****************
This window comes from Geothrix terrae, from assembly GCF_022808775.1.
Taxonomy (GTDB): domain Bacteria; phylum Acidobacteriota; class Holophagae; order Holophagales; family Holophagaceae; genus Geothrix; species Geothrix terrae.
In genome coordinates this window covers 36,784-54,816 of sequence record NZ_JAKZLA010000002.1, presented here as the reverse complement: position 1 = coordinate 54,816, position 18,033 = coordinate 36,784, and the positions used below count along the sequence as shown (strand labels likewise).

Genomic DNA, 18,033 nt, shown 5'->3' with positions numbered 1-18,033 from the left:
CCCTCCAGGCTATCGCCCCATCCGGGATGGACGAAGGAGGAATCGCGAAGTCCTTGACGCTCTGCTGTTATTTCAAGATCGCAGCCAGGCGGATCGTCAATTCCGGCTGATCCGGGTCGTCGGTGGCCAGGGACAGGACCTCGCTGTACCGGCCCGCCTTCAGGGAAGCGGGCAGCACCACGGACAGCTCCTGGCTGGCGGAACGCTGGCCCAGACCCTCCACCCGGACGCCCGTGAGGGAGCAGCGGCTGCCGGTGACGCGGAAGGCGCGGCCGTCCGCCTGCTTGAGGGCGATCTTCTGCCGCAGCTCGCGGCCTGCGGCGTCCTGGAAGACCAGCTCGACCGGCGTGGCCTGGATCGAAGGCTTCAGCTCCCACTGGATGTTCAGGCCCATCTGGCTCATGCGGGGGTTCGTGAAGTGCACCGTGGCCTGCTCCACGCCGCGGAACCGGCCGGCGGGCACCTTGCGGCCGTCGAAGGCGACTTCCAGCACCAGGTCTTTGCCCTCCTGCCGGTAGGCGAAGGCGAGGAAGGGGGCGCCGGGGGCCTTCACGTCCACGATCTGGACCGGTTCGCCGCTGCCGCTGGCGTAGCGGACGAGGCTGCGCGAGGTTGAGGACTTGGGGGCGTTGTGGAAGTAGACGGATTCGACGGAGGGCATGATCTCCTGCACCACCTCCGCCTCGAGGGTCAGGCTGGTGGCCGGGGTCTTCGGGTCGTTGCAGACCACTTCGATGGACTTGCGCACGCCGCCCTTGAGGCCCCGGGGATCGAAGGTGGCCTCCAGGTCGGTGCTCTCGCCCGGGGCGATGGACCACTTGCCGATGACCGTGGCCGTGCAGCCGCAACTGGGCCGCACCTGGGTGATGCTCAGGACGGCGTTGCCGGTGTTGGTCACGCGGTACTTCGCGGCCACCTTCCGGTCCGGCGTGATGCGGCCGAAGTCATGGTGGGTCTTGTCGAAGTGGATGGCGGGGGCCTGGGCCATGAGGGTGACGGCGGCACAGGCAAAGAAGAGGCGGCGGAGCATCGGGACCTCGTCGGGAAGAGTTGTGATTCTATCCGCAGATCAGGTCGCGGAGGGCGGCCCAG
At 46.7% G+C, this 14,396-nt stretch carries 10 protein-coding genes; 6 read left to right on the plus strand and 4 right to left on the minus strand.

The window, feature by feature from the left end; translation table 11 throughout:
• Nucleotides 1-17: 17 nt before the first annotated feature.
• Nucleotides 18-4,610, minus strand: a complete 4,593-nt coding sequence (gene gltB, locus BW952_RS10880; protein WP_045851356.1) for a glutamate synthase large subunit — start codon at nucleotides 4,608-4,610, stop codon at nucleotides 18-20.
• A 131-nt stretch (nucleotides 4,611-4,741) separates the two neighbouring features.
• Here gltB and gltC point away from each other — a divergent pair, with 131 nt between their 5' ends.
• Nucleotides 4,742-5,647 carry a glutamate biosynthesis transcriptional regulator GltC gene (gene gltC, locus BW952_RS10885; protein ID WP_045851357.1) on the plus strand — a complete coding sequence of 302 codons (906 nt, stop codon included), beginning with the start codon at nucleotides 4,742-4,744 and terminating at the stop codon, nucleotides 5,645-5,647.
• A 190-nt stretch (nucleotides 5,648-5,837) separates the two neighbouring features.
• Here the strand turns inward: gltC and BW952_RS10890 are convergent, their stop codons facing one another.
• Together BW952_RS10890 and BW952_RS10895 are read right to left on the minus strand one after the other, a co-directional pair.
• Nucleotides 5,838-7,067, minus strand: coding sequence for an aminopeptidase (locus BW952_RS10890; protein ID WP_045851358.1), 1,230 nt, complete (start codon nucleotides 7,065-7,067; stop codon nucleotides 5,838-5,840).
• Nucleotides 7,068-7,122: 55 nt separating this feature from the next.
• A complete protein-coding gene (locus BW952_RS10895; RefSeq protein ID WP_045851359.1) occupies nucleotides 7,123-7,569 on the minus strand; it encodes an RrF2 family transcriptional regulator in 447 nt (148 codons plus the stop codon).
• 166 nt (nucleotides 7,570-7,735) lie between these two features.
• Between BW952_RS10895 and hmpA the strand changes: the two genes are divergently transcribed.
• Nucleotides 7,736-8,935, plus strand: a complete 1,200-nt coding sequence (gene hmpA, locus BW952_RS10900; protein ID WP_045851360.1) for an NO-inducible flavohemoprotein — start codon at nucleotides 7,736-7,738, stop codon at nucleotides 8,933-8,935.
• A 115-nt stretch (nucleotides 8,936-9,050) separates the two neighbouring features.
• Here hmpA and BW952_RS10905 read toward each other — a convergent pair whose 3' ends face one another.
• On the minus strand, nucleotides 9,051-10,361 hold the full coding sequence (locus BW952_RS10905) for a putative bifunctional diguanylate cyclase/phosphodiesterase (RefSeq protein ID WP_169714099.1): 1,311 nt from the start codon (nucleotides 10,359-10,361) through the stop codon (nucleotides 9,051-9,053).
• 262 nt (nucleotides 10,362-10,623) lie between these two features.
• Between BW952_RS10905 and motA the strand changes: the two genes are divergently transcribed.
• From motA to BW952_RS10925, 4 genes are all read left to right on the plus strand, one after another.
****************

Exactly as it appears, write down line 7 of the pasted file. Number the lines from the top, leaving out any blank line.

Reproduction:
The window, feature by feature from the left end; translation table 11 throughout: